A law professor believe the U.S. Supreme Court is divided by thirds into conservatives, liberals and moderates.
“I think the most conservative members are Justice Thomas and next Justice Gorsuch, and close by probably Justice Samuel Alito,” Josh Blackman, professor at South Texas College of Law in Houston states.
In the middle, making up a more centrist coalition are Chief Justice John Roberts, Justice Brett Kavanaugh and the court’s newest member Justice Amy Coney Barrett.
“We learned that Justice Amy Coney Barrett was not the judicial torpedo that a lot of Democrats thought that she was going to be on things like Obamacare,” said Sarah Perry, legal fellow at The Heritage Foundation.
Finding an equilibrium of opinion is what some observers say drives the middle of the court to issue narrow opinions and decline some controversial issues. Roberts, Kavanaugh and Barrett joined the three liberal justices to refuse hearing the case of Barronelle Stutzman, a Washington florist who’s being forced to use her art to celebrate a same-sex marriage. Meanwhile, Gorsuch joined the three centrists to block hearing a transgender bathroom case from Virginia.
“The court’s conservatives, at least three or four of them , do not want to get bogged down in the transgender issue,” Blackman said. “I think they want to stay away from it. I think they hope it just goes away and disappears, but you know and I know these things just don’t vanish, they just brew up and develop controversy year after year.”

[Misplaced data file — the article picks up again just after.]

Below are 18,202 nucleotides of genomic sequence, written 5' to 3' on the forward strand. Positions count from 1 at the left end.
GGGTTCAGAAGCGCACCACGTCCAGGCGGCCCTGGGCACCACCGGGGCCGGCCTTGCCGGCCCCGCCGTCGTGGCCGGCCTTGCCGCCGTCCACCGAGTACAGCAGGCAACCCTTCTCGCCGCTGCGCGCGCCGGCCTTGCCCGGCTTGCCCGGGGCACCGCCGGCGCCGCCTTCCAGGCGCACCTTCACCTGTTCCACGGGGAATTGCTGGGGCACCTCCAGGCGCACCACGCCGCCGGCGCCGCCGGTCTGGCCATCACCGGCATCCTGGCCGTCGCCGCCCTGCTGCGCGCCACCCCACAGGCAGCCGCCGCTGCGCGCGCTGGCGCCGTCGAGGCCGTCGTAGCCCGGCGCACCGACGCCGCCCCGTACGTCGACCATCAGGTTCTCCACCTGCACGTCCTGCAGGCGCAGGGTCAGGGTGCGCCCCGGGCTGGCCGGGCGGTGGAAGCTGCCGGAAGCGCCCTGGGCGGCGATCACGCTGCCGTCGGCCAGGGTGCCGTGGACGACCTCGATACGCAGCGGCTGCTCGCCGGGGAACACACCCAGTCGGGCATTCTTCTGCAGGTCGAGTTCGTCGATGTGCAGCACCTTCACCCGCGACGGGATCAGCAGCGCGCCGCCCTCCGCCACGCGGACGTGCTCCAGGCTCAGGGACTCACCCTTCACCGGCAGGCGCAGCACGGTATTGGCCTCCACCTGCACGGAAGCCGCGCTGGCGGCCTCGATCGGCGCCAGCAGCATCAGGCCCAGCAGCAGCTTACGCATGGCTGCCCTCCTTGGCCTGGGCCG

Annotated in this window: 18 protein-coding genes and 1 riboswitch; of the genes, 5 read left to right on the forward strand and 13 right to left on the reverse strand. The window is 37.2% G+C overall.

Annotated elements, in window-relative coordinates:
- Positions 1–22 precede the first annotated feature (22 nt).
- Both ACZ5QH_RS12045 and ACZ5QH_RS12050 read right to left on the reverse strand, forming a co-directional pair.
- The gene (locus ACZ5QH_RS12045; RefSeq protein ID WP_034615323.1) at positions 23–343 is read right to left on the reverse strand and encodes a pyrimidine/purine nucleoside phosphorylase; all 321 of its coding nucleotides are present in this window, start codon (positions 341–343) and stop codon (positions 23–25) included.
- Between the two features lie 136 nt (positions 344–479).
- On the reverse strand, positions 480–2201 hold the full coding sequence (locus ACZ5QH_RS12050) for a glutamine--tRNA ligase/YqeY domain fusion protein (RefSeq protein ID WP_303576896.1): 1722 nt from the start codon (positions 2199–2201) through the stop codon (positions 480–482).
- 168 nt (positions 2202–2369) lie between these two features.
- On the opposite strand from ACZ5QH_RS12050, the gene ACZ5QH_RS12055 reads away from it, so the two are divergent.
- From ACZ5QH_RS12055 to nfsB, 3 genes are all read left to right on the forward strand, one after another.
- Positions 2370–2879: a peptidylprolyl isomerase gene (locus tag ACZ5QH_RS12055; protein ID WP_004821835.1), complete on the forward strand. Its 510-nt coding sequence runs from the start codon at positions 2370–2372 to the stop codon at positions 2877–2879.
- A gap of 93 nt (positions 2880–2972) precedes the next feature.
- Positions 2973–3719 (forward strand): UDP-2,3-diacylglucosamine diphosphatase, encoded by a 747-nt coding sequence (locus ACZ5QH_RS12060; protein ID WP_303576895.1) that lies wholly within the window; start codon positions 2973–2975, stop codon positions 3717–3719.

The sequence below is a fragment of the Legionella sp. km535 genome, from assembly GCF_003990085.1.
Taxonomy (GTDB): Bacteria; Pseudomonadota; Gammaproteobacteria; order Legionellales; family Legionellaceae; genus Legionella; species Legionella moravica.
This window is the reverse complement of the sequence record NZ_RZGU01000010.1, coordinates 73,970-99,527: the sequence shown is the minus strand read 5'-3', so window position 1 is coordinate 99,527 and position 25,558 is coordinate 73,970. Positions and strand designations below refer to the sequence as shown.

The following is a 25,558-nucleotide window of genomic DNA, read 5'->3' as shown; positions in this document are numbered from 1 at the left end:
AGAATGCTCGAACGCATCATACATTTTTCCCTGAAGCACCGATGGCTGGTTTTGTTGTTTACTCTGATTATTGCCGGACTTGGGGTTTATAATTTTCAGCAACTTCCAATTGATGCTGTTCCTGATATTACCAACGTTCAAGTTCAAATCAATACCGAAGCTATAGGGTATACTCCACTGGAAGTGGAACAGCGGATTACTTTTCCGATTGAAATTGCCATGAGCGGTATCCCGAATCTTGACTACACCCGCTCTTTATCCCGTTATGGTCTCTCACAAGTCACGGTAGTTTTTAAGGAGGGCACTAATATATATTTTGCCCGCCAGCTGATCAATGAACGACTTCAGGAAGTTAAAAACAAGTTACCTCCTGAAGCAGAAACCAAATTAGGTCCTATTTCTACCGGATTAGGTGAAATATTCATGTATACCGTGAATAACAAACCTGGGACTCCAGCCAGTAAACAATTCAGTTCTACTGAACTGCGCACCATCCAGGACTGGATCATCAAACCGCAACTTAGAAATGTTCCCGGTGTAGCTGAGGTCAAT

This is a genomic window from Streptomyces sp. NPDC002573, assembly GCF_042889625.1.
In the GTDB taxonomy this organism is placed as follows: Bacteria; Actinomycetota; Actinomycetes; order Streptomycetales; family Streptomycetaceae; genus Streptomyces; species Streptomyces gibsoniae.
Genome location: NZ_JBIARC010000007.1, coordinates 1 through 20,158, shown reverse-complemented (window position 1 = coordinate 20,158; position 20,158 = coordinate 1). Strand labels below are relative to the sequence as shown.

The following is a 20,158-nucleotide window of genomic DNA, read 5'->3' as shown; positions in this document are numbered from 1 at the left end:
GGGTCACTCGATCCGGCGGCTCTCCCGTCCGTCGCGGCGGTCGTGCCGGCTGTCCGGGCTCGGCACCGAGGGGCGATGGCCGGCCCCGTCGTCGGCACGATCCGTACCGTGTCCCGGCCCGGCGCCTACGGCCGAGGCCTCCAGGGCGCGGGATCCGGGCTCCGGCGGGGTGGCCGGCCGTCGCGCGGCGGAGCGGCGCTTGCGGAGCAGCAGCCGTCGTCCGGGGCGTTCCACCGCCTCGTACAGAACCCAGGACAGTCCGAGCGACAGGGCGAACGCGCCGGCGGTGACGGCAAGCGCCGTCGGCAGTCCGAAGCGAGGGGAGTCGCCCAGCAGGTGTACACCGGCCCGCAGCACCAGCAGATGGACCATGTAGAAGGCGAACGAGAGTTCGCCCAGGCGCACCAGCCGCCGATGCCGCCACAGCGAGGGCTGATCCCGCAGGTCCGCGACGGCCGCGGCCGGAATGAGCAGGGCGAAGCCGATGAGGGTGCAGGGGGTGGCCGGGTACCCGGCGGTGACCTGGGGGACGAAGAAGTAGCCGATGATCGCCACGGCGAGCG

Next term, the court will tackle several hot-button issues such as New York’s handgun law and an abortion case from Mississippi that strikes at the heart of Roe v. Wade.
“The fact that they have relegated this decision on whether or not pre-viability restrictions are constitutional indicates to us that they are going directly to the heart of the matter and will make a determination as to whether or not Roe was good law,” Perry said. “I don’t think there are enough judges with the backbone to do it.”
–Alan Goforth | Metro Voice